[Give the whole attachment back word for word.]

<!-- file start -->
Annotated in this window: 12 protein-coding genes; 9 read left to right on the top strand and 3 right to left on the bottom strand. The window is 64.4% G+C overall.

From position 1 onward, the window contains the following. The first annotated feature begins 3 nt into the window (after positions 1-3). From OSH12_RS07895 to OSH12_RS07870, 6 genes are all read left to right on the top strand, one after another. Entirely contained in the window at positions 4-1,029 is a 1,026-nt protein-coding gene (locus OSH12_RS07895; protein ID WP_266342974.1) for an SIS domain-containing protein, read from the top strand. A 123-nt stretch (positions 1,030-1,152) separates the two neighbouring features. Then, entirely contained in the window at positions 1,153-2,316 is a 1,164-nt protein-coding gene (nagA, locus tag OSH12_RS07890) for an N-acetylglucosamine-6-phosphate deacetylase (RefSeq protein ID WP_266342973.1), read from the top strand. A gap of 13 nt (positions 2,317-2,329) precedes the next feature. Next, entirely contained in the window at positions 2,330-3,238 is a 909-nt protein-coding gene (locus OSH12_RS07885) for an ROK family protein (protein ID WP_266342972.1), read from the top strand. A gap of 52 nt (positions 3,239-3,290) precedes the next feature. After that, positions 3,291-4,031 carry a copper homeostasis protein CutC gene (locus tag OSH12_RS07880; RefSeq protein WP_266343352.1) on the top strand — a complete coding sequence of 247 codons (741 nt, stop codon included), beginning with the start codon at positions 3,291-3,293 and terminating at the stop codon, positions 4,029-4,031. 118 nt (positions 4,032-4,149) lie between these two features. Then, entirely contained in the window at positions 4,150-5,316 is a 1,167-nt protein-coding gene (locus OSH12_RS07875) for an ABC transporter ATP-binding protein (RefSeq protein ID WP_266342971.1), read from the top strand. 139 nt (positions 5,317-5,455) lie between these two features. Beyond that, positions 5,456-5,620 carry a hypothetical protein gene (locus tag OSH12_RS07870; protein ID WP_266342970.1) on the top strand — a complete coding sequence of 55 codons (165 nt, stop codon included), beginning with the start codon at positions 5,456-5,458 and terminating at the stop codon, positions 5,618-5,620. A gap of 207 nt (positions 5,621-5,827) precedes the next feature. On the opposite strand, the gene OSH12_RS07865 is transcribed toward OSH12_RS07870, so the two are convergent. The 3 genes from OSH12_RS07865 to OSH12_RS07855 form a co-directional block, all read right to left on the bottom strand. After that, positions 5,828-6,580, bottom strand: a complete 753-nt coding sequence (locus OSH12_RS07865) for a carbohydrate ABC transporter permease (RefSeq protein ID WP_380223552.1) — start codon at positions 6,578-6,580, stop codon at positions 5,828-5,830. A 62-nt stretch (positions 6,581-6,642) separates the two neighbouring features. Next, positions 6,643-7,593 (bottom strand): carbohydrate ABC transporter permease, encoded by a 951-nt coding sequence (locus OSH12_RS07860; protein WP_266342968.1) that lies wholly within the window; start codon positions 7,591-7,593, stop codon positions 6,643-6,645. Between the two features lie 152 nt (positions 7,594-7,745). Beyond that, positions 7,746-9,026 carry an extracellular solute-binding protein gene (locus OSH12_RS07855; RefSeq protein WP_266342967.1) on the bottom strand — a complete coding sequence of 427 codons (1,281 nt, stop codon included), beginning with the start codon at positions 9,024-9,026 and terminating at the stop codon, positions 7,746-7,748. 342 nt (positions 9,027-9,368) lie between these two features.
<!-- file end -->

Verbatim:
Annotated in this window: 12 protein-coding genes; 9 read left to right on the top strand and 3 right to left on the bottom strand. The window is 64.4% G+C overall.

From position 1 onward, the window contains the following. The first annotated feature begins 3 nt into the window (after positions 1-3). From OSH12_RS07895 to OSH12_RS07870, 6 genes are all read left to right on the top strand, one after another. Entirely contained in the window at positions 4-1,029 is a 1,026-nt protein-coding gene (locus OSH12_RS07895; protein ID WP_266342974.1) for an SIS domain-containing protein, read from the top strand. A 123-nt stretch (positions 1,030-1,152) separates the two neighbouring features. Then, entirely contained in the window at positions 1,153-2,316 is a 1,164-nt protein-coding gene (nagA, locus tag OSH12_RS07890) for an N-acetylglucosamine-6-phosphate deacetylase (RefSeq protein ID WP_266342973.1), read from the top strand. A gap of 13 nt (positions 2,317-2,329) precedes the next feature. Next, entirely contained in the window at positions 2,330-3,238 is a 909-nt protein-coding gene (locus OSH12_RS07885) for an ROK family protein (protein ID WP_266342972.1), read from the top strand. A gap of 52 nt (positions 3,239-3,290) precedes the next feature. After that, positions 3,291-4,031 carry a copper homeostasis protein CutC gene (locus tag OSH12_RS07880; RefSeq protein WP_266343352.1) on the top strand — a complete coding sequence of 247 codons (741 nt, stop codon included), beginning with the start codon at positions 3,291-3,293 and terminating at the stop codon, positions 4,029-4,031. 118 nt (positions 4,032-4,149) lie between these two features. Then, entirely contained in the window at positions 4,150-5,316 is a 1,167-nt protein-coding gene (locus OSH12_RS07875) for an ABC transporter ATP-binding protein (RefSeq protein ID WP_266342971.1), read from the top strand. 139 nt (positions 5,317-5,455) lie between these two features. Beyond that, positions 5,456-5,620 carry a hypothetical protein gene (locus tag OSH12_RS07870; protein ID WP_266342970.1) on the top strand — a complete coding sequence of 55 codons (165 nt, stop codon included), beginning with the start codon at positions 5,456-5,458 and terminating at the stop codon, positions 5,618-5,620. A gap of 207 nt (positions 5,621-5,827) precedes the next feature. On the opposite strand, the gene OSH12_RS07865 is transcribed toward OSH12_RS07870, so the two are convergent. The 3 genes from OSH12_RS07865 to OSH12_RS07855 form a co-directional block, all read right to left on the bottom strand. After that, positions 5,828-6,580, bottom strand: a complete 753-nt coding sequence (locus OSH12_RS07865) for a carbohydrate ABC transporter permease (RefSeq protein ID WP_380223552.1) — start codon at positions 6,578-6,580, stop codon at positions 5,828-5,830. A 62-nt stretch (positions 6,581-6,642) separates the two neighbouring features. Next, positions 6,643-7,593 (bottom strand): carbohydrate ABC transporter permease, encoded by a 951-nt coding sequence (locus OSH12_RS07860; protein WP_266342968.1) that lies wholly within the window; start codon positions 7,591-7,593, stop codon positions 6,643-6,645. Between the two features lie 152 nt (positions 7,594-7,745). Beyond that, positions 7,746-9,026 carry an extracellular solute-binding protein gene (locus OSH12_RS07855; RefSeq protein WP_266342967.1) on the bottom strand — a complete coding sequence of 427 codons (1,281 nt, stop codon included), beginning with the start codon at positions 9,024-9,026 and terminating at the stop codon, positions 7,746-7,748. 342 nt (positions 9,027-9,368) lie between these two features.